Month: August 2017

DON’T Park the Car in the Harvard Yard

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Marleen and Old State House in Boston

My wife and I were looking at a map of Boston the other day, planning an upcoming  vacation in old Bean Town.

As usual, Marleen’s done most of the work to get us ready to go, but as I looked at the map I asked, “Would you have any interest in seeing the Harvard Yard?  It’s certainly historic and not too far from where we’re going to be staying.”

“Absolutely not,” she replied, not skipping a beat.  “I’m sick of those spoiled rich kids rioting and burning flags and killing police.”

I was a bit taken back by the vehemence of her reaction; she sounded more like me than I sound like me.  While she’s married to a former politician, and I know that her views are more like mine than not, she not infrequently has to advise me not to get “too ramped up” about politics.  And here she was, pretty much doing just that.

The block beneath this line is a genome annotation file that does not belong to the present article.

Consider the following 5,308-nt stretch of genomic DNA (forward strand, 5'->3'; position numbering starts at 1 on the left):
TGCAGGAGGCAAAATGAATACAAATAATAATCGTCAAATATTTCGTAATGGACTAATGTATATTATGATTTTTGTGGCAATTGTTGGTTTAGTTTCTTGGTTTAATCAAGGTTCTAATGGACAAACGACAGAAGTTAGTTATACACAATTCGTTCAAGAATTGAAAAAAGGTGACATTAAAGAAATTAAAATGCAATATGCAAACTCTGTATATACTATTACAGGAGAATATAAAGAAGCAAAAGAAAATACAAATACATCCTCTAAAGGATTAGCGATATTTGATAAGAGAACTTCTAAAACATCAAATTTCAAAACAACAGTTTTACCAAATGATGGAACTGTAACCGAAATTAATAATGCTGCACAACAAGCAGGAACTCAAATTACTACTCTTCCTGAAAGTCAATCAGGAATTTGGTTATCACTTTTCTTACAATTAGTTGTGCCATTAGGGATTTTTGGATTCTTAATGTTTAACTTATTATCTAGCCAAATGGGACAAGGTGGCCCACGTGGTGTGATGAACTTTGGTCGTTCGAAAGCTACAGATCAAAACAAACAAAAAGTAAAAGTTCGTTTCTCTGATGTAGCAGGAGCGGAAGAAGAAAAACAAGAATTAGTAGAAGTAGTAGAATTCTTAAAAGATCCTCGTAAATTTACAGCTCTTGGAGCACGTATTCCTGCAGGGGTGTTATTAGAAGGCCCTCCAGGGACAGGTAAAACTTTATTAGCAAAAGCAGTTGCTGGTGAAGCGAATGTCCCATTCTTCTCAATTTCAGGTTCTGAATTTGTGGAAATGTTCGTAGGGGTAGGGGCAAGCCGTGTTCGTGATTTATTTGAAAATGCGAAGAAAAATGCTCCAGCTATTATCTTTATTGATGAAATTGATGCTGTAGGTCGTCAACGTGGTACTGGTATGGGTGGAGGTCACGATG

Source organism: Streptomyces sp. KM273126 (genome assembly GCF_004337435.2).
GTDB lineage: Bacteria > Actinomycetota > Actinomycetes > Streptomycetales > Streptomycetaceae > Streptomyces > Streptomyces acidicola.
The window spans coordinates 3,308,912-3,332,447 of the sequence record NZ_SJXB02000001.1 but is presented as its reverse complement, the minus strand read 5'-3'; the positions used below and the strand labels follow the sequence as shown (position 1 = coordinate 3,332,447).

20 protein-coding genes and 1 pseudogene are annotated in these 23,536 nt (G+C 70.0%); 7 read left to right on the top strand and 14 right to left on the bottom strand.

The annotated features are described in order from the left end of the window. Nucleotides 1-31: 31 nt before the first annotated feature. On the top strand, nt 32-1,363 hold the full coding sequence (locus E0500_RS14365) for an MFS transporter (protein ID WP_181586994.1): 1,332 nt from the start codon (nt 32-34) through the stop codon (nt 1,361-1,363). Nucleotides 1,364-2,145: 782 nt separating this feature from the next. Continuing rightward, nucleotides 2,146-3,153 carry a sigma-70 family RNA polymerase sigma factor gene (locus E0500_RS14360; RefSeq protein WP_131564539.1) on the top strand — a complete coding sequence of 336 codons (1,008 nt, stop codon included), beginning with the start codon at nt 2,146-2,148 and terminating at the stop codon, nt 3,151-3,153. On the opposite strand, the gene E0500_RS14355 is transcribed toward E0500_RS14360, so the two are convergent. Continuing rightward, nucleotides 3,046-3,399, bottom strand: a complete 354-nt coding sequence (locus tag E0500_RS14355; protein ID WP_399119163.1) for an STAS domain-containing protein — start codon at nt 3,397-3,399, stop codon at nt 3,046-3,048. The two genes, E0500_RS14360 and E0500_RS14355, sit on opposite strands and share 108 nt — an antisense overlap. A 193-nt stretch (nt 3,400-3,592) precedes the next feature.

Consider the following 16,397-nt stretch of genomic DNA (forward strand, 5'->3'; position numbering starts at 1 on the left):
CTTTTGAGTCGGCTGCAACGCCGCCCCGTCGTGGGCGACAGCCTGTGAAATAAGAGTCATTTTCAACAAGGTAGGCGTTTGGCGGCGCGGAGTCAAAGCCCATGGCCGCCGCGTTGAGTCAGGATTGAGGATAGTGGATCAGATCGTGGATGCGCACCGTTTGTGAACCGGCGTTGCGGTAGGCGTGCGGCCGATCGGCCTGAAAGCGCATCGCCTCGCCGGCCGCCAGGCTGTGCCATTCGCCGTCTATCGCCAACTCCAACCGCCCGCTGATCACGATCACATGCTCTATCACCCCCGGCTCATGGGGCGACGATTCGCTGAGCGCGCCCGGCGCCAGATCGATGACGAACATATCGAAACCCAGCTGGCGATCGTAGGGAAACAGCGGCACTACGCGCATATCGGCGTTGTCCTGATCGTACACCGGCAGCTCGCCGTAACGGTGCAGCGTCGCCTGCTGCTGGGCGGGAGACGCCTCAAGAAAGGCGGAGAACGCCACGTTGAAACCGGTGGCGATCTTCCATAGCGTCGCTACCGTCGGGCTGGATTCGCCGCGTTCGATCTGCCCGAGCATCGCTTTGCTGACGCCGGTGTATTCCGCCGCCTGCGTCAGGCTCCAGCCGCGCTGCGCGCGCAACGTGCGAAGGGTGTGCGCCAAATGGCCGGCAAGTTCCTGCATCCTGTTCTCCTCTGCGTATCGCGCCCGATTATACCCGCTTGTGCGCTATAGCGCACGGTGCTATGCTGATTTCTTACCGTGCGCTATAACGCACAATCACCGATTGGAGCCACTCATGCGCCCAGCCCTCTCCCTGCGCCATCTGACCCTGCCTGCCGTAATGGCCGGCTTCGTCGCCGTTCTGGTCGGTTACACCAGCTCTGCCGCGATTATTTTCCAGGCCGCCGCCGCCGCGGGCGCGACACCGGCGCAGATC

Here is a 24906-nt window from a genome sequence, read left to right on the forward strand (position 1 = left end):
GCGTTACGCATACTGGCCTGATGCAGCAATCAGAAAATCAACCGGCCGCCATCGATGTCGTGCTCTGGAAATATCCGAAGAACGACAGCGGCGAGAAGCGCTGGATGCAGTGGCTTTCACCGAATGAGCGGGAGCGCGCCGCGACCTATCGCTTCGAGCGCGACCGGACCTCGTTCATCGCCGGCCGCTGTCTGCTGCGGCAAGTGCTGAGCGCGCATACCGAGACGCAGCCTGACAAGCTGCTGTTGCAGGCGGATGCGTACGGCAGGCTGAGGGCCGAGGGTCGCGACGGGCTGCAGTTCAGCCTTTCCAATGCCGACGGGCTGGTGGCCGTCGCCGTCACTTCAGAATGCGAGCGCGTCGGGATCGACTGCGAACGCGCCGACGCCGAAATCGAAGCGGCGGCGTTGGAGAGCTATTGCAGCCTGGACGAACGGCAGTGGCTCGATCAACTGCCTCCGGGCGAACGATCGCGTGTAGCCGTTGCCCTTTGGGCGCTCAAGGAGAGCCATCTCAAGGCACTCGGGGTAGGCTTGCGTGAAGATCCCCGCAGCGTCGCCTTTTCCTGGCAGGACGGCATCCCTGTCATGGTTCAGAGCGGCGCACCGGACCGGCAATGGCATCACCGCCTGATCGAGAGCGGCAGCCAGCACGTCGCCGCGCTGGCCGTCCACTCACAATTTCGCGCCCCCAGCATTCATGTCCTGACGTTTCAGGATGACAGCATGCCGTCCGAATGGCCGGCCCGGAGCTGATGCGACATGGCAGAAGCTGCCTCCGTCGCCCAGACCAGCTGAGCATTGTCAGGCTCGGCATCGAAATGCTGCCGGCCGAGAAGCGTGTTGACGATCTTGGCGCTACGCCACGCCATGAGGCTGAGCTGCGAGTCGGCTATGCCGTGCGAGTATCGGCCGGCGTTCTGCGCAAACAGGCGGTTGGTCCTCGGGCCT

One might take issue with the specifics of her indictment of college kids as”cop killers.” But I certainly don’t take issue with the generalities.  Especially those in elite schools like Harvard that embrace what President Trump has accurately described as the icons of  the “alt left:” “white privilege,” the “antifa,” “Black lives matter,” and, my personal favorite, “micro-aggressions.”  Come on people, if you’re going to dish it out, you better be ready to take it.

This little vignette with my wife is a pretty good measure of just how far out of touch the left, and its handmaiden, the rarified world of academia, is with ordinary Americans.

For 35 years, Marleen worked hard as a registered nurse.  And her back, from shifting patients-of all races-between their beds and carts, has the aches and pains to prove it.  Despite her diligent efforts to keep it at bay with physical therapy and exercise, pain is her nearly constant companion.  She doesn’t tolerate fools gladly on things in general.  So start lecturing her on white privilege, and you’ll run up against the limits of that tolerance pretty quickly.